Today, there is an interest in robotic devices that are autonomous. However, these devices pose major problems. How do you legislate products that think independently? An article by The Guardian phrased the issue well. "While driverless cars could offer many benefits, from bringing independence to the elderly to reducing the number of road accidents, disasters could still happen. Who then pays the damages - the owner, or the car producer?" ( 2 ). It is a hard situation to legislate, because the owner of the product has no control over the system, but neither does the producer. A similar situation is arising in the medical field. Robots are beginning to enter the medical field to assist doctors in diagnosing diseases. These robots can store all sorts of information, but "With intelligent systems accessing medical records comes the fear of compromised privacy and security, as many will be connected via the internet" ( 2 ). These systems can aid doctors, but how will people react to having their medical records online? Will people be able to choose between a doctor or a robot? Implants are also creating ethical issues. While they can be helpful to people with diseases, they can be problematic. Should people be able to connect to the Internet through their brain ( 2 )? These issues are quite challenging to solve. Driverless cars can provide freedom and independence to the elderly, but how can they be legislated? Robots in the medical field can improve the quality of health care, but may compromise privacy. Brain chips can help make the lives of people living with disabilities much easier, but for people who don't need them, brain chips can mean that people are constantly "plugged in". Society needs to strike a balance between the benefits and the draw backs of all of these new products, and make sure that they are properly legislated. While there are many benefits to robotics, they need to follow the law and maintain a balance.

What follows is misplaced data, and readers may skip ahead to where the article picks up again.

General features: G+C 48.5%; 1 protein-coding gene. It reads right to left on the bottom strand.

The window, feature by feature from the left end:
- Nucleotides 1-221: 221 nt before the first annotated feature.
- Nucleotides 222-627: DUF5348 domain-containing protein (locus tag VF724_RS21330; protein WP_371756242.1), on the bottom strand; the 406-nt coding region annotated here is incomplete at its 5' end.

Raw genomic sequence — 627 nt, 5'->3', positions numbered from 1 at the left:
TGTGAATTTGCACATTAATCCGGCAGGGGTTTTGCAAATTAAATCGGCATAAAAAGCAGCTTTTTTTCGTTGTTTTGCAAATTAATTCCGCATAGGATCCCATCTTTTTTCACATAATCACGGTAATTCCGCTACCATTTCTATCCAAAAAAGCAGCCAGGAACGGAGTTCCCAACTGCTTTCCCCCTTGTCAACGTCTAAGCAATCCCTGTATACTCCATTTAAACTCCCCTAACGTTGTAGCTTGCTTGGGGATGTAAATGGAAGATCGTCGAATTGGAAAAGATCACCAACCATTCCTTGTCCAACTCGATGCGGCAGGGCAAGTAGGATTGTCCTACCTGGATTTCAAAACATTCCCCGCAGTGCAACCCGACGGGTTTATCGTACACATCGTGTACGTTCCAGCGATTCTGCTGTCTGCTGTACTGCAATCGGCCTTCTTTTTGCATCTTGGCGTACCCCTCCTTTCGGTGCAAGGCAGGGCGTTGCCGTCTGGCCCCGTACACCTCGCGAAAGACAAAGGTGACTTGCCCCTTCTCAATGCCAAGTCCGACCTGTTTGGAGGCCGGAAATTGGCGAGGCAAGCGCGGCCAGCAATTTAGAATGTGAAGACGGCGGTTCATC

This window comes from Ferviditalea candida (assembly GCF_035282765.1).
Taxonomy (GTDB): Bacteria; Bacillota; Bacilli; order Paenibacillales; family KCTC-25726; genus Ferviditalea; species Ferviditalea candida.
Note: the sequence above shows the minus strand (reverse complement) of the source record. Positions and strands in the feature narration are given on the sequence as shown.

With the popularity of the Internet, cyberbullying is a prominent issue. "Nearly 43% of kids have been bullied online" ( 7 ), and "About 58% of kids admit someone has said mean or hurtful things to them online. More than 4 out 10 say it has happened more than once" ( 7 ). Cyber bullying "...involves the use of communication technologies such as the Internet, social networking sites, websites, email, text messaging and instant messaging to repeatedly intimidate or harass others"( 1 ). While most people know this definition, they may not know that cyberbullying is, in fact, punishable by law. Threats, harassment, sexual exploitation (sharing nude photos or videos of minors), and hate crime can all be players in cyberbullying, and all of them are criminal offences ( 1 ). In addition, "81% of young people think bullying online is easier to get away with than bullying in person" ( 1 ). What sort of morale message is this sending children? How will they see the Internet? Furthermore, cyberbullying has an impact on those whom it affects. Children who are bullied can experience depression, headaches, low self-esteem, and suicidal thoughts, among other effects ( 1 ). Children who bully can grow up to not know the difference between right and wrong and become involved in gangs or other criminal activities. They may become delinquents, abuse drugs, have academic problems, drop out of school, have difficulties in human relationships, and be a part of sexual harassment and dating aggression ( 1 ). There are many effects of cyberbullying, and there are both legal and ethical aspects of the issue. Children and adults alike need to be educated about cyberbullying so they can identify, prevent, and stop cyberbullying situations before they arise.